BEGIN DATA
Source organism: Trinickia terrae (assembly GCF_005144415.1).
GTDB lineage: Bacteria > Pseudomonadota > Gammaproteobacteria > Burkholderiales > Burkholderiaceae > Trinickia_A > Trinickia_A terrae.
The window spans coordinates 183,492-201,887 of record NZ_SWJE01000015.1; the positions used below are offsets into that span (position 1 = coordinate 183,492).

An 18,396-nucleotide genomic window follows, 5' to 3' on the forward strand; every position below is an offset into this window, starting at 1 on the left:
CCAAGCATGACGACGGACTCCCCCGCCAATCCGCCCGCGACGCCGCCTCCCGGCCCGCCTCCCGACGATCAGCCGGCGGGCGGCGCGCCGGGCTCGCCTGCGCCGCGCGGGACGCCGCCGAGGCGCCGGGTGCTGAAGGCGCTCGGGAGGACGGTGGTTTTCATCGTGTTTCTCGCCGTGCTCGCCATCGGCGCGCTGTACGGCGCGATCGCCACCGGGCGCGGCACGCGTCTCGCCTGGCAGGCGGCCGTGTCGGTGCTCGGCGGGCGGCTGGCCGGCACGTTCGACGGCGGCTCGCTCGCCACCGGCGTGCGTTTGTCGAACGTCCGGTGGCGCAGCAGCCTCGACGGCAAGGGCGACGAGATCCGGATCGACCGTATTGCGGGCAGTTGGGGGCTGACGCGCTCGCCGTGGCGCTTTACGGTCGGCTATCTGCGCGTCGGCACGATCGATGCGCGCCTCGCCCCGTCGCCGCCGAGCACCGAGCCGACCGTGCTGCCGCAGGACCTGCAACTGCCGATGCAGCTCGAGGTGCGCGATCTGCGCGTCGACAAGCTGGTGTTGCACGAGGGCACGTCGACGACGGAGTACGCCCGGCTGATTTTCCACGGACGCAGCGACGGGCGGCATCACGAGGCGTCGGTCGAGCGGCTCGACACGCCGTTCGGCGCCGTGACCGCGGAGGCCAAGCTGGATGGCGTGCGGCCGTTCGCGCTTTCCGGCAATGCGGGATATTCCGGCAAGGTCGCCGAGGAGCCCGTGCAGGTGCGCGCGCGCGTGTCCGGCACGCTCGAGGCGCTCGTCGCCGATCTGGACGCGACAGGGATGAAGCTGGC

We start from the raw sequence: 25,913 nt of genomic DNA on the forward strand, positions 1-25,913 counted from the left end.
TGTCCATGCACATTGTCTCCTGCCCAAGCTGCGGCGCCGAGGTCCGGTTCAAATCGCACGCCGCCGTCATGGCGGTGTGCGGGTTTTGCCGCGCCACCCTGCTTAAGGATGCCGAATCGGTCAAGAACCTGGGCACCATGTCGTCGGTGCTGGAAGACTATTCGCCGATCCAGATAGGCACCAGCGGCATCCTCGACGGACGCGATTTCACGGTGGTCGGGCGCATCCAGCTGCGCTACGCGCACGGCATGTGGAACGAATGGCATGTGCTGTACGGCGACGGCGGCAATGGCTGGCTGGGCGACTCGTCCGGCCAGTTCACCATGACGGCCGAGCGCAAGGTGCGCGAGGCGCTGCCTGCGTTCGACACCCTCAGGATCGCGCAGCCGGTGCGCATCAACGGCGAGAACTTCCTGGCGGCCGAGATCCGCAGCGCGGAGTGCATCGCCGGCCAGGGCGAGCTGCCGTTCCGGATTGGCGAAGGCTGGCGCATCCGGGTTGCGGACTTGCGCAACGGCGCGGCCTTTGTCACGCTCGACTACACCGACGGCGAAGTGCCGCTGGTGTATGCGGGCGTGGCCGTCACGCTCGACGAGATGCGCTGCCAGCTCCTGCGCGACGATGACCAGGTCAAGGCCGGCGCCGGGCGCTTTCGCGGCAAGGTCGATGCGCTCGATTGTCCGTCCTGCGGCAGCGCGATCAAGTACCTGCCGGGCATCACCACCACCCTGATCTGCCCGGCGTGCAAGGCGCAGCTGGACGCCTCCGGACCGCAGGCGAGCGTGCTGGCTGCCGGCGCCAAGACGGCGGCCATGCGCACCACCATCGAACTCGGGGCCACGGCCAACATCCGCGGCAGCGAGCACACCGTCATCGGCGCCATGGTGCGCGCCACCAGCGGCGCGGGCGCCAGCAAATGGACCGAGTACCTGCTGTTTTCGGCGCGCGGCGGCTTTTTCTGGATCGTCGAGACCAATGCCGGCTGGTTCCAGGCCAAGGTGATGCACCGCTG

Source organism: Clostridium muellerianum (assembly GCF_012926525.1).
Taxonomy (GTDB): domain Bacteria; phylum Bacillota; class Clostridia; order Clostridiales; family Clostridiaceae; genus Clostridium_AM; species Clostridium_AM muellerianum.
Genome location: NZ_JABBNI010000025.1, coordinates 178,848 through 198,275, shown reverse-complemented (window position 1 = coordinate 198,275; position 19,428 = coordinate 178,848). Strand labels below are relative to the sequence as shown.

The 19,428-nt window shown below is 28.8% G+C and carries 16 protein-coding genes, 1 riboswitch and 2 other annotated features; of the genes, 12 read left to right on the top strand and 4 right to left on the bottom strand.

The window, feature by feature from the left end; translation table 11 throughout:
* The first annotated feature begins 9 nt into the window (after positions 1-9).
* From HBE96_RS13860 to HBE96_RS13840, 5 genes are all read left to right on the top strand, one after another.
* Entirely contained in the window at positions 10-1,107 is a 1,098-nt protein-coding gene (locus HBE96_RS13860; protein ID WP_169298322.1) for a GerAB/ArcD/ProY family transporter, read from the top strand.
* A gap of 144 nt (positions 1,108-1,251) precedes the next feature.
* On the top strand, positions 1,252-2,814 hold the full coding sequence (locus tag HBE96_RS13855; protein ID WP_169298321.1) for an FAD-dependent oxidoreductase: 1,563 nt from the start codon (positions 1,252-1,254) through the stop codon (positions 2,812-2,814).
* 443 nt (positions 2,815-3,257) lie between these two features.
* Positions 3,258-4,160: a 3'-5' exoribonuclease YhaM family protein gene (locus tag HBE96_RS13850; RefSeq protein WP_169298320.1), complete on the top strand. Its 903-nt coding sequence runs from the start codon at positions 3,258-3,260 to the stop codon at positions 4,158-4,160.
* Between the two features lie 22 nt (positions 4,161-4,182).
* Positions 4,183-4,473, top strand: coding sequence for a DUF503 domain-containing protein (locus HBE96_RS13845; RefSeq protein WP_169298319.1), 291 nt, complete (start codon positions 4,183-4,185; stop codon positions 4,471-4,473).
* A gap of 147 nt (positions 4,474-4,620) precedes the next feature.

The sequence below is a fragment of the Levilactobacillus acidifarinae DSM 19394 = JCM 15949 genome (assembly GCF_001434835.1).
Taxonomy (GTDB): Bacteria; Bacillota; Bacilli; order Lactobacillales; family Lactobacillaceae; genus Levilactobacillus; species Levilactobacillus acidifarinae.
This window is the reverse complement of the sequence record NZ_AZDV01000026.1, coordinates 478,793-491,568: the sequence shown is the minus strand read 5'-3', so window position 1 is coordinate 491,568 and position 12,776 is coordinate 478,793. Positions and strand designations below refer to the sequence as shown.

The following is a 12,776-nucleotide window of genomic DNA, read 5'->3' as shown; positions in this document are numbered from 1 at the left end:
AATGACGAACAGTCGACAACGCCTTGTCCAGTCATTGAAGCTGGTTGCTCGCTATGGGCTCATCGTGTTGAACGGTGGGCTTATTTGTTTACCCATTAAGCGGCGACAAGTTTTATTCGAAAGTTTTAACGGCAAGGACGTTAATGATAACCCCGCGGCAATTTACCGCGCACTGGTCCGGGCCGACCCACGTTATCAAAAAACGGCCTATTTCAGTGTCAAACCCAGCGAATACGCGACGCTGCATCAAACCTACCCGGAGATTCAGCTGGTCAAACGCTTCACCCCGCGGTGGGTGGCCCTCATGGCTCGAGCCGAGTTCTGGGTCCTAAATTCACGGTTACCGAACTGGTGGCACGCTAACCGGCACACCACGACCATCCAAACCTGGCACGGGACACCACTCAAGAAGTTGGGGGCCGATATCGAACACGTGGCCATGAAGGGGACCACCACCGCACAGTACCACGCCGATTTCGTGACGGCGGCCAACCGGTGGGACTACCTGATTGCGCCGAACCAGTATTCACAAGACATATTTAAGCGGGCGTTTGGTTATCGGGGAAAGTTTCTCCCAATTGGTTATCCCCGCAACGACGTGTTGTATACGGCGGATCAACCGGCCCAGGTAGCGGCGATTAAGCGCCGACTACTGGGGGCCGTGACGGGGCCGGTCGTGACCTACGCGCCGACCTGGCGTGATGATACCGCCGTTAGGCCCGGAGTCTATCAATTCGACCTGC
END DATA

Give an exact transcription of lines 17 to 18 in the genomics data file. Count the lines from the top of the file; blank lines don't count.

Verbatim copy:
* On the top strand, positions 1,252-2,814 hold the full coding sequence (locus tag HBE96_RS13855; protein ID WP_169298321.1) for an FAD-dependent oxidoreductase: 1,563 nt from the start codon (positions 1,252-1,254) through the stop codon (positions 2,812-2,814).
* 443 nt (positions 2,815-3,257) lie between these two features.